The Name’s Sam Plus Hammer Suits Up

August 11th, 2015 by Max Allan Collins

I mentioned this in a reply to a comment last week, but for those of you who missed it: our grandson has a name – Samuel Allan Collins. Sam. Some of you may recall that Sam is Nate Heller’s son’s name, and of course there’s Samuel Dashiell Hammett and a man called Spade. So I like the resonance, although I didn’t come up with the moniker.

He’s a little guy – he was early – and he’s dealing with a few problems, but he’s a scrapper, and his parents are with him all the way.

* * *
Don't Look Behind You

I am prepping for the next Mike Hammer, which I intend to start very soon (by the time you read this, it’ll be under way). You might be curious as to my process.

Of course it varies every time, because I am generally dealing with manuscripts from Mickey in various states and shape. This time I have about thirty pages of his to start with, but I also have plot and character notes, and the roughed-out ending.

One problem I deal with every time is dating the manuscript. My policy has been to maintain continuity with the existing Hammer books as they were written and published. The idea is to capture Mickey and Mike in the right creative context, as opposed to me just writing my idea of a general Mike Hammer book. Sometimes it’s a snap, as with LADY, GO DIE!, which was clearly designed to be the second novel.

This time I had to search out clues in the manuscript. It feels like an early work, a ‘50s piece, but evidence in the narrative finally led me to realize it was written around 1967. The evidence, specifically, is that Hammer mentions three major New York newspapers that have recently died. Researching them, I found all three folded in 1966.

Next step is to read some Mickey and get in the mood and the swing. What I like to do is read material that was written around the same time as the manuscript I’m completing. In this case (as someone once said), “It was easy.” Mickey published THE BODY LOVERS in 1967. So I am currently reading that novel, which I have grown to like and respect more and more as I’ve read and re-read it over the years. I mark the copy up with a highlighter, as if it were a text book for school.

In addition, Barb and I listened to the fine Stacy Keach abridgment of KISS ME, DEADLY on a recent day trip to Galena, Illinois. That book obviously wasn’t written in the ‘60s, but it always help to get some genuine Spillane vitamins into my system. An upcoming trip to St. Louis, to visit the grandson and his parents, will have me going all the way to the start, listening to the new Mike Dennis-read unabridged I, THE JURY.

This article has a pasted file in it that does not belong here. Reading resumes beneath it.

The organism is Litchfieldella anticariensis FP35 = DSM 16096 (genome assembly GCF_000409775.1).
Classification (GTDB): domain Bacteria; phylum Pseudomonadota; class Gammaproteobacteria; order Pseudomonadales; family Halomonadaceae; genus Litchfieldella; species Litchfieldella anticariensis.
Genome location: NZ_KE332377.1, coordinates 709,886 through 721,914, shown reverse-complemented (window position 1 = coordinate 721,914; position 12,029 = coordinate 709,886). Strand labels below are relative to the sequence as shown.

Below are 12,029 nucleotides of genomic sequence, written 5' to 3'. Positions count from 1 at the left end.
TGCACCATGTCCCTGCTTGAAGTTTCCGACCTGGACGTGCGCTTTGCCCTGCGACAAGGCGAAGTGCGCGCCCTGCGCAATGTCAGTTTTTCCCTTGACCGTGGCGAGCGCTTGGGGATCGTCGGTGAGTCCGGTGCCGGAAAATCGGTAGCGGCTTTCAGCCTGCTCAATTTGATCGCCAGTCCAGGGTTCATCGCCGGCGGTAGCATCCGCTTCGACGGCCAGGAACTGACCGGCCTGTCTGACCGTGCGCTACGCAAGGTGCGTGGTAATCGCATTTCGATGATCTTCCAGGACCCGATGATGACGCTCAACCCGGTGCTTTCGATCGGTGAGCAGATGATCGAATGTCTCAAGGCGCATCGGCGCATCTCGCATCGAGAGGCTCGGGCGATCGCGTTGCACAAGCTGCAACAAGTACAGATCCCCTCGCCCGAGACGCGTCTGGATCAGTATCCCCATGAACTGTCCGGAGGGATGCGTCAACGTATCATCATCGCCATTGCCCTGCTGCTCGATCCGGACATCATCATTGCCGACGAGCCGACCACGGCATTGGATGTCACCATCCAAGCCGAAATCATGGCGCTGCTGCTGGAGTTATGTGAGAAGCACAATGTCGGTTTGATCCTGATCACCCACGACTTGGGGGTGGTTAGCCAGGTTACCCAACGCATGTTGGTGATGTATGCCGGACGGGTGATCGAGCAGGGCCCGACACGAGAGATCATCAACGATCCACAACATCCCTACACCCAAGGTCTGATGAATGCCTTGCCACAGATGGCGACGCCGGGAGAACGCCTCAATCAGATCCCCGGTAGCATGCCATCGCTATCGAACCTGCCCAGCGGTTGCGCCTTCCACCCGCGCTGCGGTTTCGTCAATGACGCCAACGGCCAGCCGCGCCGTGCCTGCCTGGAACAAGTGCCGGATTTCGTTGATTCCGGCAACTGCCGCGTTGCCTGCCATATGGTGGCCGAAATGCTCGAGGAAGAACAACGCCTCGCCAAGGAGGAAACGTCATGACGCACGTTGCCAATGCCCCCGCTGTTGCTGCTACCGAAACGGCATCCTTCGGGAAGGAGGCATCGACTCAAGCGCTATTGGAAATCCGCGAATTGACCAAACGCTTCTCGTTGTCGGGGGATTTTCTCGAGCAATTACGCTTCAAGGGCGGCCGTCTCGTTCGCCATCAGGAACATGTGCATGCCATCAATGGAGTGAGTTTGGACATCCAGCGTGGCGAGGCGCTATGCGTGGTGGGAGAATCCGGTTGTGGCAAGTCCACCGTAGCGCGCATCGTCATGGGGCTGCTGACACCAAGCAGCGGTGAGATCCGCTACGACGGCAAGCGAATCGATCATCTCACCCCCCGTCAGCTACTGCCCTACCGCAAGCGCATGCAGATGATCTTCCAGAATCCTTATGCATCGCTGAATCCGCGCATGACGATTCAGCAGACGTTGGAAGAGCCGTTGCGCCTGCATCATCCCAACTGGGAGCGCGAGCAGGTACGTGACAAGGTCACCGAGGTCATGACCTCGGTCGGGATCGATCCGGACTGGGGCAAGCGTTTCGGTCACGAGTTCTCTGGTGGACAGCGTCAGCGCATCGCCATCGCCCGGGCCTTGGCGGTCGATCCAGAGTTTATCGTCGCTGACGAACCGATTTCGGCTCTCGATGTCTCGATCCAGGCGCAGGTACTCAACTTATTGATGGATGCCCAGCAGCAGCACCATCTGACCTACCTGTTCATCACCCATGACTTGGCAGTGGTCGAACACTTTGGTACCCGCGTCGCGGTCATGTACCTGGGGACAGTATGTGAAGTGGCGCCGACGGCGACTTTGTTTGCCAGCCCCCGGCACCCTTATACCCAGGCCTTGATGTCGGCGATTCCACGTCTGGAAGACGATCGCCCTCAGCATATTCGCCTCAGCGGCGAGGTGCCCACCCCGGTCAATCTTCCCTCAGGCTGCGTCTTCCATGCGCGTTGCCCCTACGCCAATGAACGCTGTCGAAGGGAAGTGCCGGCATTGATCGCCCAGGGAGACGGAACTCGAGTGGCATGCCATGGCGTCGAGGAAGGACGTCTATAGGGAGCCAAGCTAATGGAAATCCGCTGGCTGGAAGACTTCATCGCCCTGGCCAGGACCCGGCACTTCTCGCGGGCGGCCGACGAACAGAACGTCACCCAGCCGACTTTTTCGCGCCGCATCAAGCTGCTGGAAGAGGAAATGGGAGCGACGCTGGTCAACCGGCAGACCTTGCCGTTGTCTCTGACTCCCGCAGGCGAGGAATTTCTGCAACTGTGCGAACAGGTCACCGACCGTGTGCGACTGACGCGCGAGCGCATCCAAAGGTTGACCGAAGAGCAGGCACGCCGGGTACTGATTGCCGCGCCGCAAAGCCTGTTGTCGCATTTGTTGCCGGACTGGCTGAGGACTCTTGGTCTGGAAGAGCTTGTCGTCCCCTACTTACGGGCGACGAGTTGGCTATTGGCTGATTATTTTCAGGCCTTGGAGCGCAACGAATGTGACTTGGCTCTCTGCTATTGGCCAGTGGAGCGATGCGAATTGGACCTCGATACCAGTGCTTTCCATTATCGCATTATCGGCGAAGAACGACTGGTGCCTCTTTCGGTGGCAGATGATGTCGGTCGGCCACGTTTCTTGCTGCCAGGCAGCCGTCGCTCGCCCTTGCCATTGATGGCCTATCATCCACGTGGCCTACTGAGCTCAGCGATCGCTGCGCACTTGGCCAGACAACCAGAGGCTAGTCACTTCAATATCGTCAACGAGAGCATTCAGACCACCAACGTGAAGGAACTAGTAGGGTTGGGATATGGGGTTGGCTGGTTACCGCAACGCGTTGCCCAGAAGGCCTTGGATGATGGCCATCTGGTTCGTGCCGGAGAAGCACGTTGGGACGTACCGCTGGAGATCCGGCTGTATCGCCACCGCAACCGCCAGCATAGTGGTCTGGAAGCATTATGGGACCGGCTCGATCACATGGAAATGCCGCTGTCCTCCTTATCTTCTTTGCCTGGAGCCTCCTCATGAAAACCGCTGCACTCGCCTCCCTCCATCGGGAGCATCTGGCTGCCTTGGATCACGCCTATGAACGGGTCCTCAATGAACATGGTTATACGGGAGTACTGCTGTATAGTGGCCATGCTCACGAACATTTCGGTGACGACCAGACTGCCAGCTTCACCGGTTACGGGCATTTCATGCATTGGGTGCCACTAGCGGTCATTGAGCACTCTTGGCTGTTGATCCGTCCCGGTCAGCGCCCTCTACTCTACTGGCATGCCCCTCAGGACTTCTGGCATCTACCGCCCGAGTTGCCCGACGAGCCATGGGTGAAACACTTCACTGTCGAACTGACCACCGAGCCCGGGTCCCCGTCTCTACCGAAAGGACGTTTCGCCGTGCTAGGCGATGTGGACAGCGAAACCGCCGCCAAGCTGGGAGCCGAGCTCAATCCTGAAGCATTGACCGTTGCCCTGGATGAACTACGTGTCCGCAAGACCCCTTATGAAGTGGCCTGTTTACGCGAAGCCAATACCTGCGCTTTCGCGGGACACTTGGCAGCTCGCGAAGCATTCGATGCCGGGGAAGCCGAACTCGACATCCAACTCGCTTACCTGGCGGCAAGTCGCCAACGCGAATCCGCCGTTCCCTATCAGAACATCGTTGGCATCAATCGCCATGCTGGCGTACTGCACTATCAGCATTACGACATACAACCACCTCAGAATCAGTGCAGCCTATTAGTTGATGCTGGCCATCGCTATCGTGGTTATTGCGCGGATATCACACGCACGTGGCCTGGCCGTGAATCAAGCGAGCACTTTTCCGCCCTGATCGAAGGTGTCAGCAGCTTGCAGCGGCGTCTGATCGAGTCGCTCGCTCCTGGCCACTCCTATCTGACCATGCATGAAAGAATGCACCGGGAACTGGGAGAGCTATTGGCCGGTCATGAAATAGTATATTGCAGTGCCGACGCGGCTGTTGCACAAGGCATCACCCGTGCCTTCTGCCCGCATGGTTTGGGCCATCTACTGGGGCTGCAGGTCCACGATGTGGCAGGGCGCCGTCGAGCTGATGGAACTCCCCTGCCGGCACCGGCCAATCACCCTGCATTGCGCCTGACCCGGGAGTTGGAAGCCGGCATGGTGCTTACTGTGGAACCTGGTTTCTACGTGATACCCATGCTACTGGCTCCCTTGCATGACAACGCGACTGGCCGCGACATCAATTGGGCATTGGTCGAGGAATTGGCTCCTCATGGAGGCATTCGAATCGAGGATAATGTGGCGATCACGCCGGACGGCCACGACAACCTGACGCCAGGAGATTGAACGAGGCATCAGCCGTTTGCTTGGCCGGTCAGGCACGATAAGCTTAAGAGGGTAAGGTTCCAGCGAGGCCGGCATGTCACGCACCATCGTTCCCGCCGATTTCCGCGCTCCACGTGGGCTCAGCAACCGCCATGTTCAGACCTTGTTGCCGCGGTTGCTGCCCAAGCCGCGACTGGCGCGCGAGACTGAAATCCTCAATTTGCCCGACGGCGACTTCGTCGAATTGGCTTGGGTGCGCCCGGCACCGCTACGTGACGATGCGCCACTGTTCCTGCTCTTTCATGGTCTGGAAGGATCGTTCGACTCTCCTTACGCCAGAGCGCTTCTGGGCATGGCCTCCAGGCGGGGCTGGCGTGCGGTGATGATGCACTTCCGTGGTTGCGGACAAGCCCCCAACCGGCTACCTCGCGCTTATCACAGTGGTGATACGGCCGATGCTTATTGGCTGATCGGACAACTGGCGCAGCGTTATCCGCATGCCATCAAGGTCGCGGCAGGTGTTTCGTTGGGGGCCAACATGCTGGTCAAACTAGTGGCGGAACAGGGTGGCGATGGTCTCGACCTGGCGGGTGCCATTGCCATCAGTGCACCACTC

These thirty pages will be expanded into around sixty, at least. The plot outline (there are several, somewhat contradictory) will need some serious thought. But I am itching to start and will probably deal with Mickey’s existing material before I plot the rest of the novel (from his notes).

The book will be called DON’T LOOK BEHIND YOU (a Mickey shout out to his favorite mystery writer, Fredric Brown) and the cover already exists, shared with you here.

* * *

Rich Whitney Turner has written a lovely tribute to, uh, well…me. Do please check this out.


Tags: , ,

6 Responses to “The Name’s Sam Plus Hammer Suits Up”

  1. Tom Zappe/St Louis says:

    Just out of idle curiosity, is there anything of interest in Galena, IL for the general public?

  2. Bill Crider says:

    Samuel Allan Collins is an excellent name. I hope he’s doing fine now. And I’m looking forward to reading DON’T LOOK BEHIND YOU.

  3. Max Allan Collins says:

    Barb and I are new to Galena, though we’ve heard about it for years and it’s not terribly far away from us. I wrote it off as a winter sports resort area, but it’s much more. The downtown is quaint and nicely old-timey with lots of interesting specialty shops. Our favorites include a popcorn shop and a store that specializes in root beers from around the country. There are two used bookstores (both owned by the same guy) where I’m always making finds — I completed my Richard Bissell collection (he was a native of nearby Dubuque) with signed copies, reasonable prices, too. This time I picked up a novel by Mel Torme, signed. Quite a few signed books available. There are something like 60 restaurants in this little town, and we have several favorites. Great food. We stayed overnight the first couple times, but it’s turned into a day trip place for us.

    Bill, thanks for your good thoughts.

  4. Annie says:

    I am a young and newly found fan of your work. I was wondering if you are going to be writing anymore books for the Bones series?

  5. Mike Dennis says:

    Thanks for the mention, Max. Hope you like I, THE JURY.

  6. Max Allan Collins says:

    Annie, I wrote my BONES novel before the show debuted, though I had access to a version of the script. I believe the author of the book series had second thoughts about having anybody else writing about her character. The book did well, but no more were requested. Also, I am not writing many tie-ins these days (really, only my Mike Hammer novels).

    Mike Dennis did a very good job on I, THE JURY on audio. Nice to have a credible version of it out there, unabridged.